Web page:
I purchased “The Scorpion Rules” back in a day when it came out in this gorgeous paperback. I saw this book mentioned again and again in YA LGBTQ+ recommendations and was excited to read it. But as it often happens with impulse purchases, I didn’t pick up the book until much later.
I was quite in the mood for a YA Sci-Fi audiobook after listening to Nyxia, and while browsing Overdrive library, I saw that “The Scorpion Rules” was immediately available.
Years ago, when Elizabeth Gilbert’s “Eat, Pray, Love” came out and everyone was obsessing over that book and then the movie, I, honestly, could not care less. I was far from being thirty-something, experiencing a mid-life crisis, or interested in a self-discovering journey across the world. More so, I was turned away by the title that sounded too “privileged, rich, devoted Christian, American” to me, when I was neither of those things.
I made assumptions about the author and her books and steered away from both.
Once “Big Magic” came out, it seemed as if it was everywhere: in stores, on people’s Instagram accounts, on recommendations lists. I was getting tired of being recommended the book by the author, who was so very much unlike me.
I received a copy of “I left nothing inside on purpose” by Stevie Howell from Penguin Random House Canada in exchange for a free and honest review.
I was attracted to this poetry collection by its title and cover. I admit that I had not heard of Stevie Howell before receiving the book, but as I would like to educate myself more on contemporary Canadian writers and poets, I was excited to read this collection.
I received an advance copy of The Savior’s Champion from the author in return for an honest review.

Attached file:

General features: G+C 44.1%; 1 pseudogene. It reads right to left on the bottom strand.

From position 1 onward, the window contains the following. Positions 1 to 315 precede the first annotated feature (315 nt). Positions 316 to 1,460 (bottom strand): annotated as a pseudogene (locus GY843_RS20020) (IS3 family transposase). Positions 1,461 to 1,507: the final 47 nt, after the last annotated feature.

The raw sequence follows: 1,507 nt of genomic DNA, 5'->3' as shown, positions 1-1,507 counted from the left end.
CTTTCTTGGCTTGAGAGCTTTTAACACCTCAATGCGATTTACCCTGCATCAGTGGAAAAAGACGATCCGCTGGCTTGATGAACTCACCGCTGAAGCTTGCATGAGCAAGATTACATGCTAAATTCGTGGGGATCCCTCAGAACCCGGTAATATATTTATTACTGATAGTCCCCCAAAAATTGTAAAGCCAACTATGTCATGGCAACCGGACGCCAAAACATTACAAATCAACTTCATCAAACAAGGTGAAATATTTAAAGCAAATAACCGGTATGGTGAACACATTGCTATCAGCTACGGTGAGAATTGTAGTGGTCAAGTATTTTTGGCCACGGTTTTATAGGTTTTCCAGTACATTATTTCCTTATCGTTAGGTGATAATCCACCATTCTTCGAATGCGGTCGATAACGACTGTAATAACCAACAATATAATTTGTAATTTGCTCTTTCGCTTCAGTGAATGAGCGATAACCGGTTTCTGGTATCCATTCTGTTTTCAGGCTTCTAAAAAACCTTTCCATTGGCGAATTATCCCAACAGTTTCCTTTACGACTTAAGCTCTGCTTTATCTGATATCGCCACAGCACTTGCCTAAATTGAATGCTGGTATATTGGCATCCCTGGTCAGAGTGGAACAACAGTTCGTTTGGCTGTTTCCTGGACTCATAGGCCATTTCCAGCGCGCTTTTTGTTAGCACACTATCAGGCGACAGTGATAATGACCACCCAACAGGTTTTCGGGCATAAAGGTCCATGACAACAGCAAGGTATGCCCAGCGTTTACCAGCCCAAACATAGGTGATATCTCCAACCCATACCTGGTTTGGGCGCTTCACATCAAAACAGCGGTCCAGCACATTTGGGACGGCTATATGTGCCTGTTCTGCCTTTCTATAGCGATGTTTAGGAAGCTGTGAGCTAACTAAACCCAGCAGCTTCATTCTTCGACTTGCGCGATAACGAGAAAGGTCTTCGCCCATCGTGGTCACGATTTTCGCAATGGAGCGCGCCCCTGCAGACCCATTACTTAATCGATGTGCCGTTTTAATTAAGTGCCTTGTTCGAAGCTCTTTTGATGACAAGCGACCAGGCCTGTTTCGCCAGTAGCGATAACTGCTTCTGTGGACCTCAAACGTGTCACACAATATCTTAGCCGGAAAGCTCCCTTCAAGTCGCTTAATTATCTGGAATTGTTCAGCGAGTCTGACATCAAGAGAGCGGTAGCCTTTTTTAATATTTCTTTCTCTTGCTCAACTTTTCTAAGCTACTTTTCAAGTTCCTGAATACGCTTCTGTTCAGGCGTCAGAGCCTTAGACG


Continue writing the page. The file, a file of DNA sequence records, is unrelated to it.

I have been following Jenna on YouTube for some time and heard good things about her first book, Eve: The Awakening, but I never had a chance to read her writing. Jenna is a fellow authortuber, and her writing advice videos are hilarious and on point. So, naturally, I jumped at the opportunity to read an ARC of her new upcoming novel The Savior’s Champion.
A copy of “In Spirit” by Tara Beagan was kindly provided to me by Playwrights Canada Press in exchange for a free and honest review.
Twelve-year-old Molly was riding her new bicycle on a deserted road when a man in a truck pulled up next to her, saying he was lost. He asked if she could get in and help him back to the highway, and said he could bring her back to her bike after. Molly declined, out of interest for her own safety. The next things Molly remembers are dirt, branches, trees, pain, and darkness.
I discovered Andrea Gibson from The Morning Show on Global, which I have been watching religiously for the past 5 years. They invited Andrea as part of Take Me with You, poetry collection, release promotion, and it was the first time I ever heard the name. I was instantly intrigued.
After discovering Rupi Kaur and falling in love with her artistic and melodic performance of poetry, I have been keeping my eyes open for more contemporary poets, even though my tastes primarily lie within classics or speculative genres.
Immediately after the show, I went to my library website and put Take me with You on hold.
If you ask me now how I head of The Prince and the Dressmaker, I would not be able to tell you. But it was on my Amazon wishlist way before it came out. I was even going to purchase it when I saw it available on OverDrive through my library. So, obviously, I had to request it.
I found the summary of the book a bit spoilery, so if you would like, just skip over it to my review.